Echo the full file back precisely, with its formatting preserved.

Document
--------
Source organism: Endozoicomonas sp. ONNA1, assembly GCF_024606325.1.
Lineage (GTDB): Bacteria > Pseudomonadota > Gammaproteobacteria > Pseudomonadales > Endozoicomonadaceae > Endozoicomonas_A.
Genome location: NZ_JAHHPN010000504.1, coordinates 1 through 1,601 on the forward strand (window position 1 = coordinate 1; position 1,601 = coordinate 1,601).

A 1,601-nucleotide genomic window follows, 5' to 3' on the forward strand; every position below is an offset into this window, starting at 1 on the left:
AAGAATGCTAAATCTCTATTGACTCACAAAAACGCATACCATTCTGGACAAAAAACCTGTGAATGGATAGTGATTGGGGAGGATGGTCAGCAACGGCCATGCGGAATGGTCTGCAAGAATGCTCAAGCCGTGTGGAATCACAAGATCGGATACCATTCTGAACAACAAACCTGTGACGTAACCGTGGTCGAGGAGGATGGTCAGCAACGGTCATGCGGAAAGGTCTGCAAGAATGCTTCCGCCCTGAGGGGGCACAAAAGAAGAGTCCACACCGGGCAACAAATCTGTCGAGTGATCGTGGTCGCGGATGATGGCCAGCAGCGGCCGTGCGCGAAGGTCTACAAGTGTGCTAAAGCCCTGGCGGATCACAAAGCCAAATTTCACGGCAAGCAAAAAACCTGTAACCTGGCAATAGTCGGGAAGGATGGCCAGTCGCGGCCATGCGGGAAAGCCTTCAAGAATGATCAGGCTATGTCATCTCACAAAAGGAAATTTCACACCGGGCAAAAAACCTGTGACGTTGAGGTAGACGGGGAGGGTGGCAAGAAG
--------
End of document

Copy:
Source organism: Endozoicomonas sp. ONNA1, assembly GCF_024606325.1.
Lineage (GTDB): Bacteria > Pseudomonadota > Gammaproteobacteria > Pseudomonadales > Endozoicomonadaceae > Endozoicomonas_A.
Genome location: NZ_JAHHPN010000504.1, coordinates 1 through 1,601 on the forward strand (window position 1 = coordinate 1; position 1,601 = coordinate 1,601).

A 1,601-nucleotide genomic window follows, 5' to 3' on the forward strand; every position below is an offset into this window, starting at 1 on the left:
AAGAATGCTAAATCTCTATTGACTCACAAAAACGCATACCATTCTGGACAAAAAACCTGTGAATGGATAGTGATTGGGGAGGATGGTCAGCAACGGCCATGCGGAATGGTCTGCAAGAATGCTCAAGCCGTGTGGAATCACAAGATCGGATACCATTCTGAACAACAAACCTGTGACGTAACCGTGGTCGAGGAGGATGGTCAGCAACGGTCATGCGGAAAGGTCTGCAAGAATGCTTCCGCCCTGAGGGGGCACAAAAGAAGAGTCCACACCGGGCAACAAATCTGTCGAGTGATCGTGGTCGCGGATGATGGCCAGCAGCGGCCGTGCGCGAAGGTCTACAAGTGTGCTAAAGCCCTGGCGGATCACAAAGCCAAATTTCACGGCAAGCAAAAAACCTGTAACCTGGCAATAGTCGGGAAGGATGGCCAGTCGCGGCCATGCGGGAAAGCCTTCAAGAATGATCAGGCTATGTCATCTCACAAAAGGAAATTTCACACCGGGCAAAAAACCTGTGACGTTGAGGTAGACGGGGAGGGTGGCAAGAAG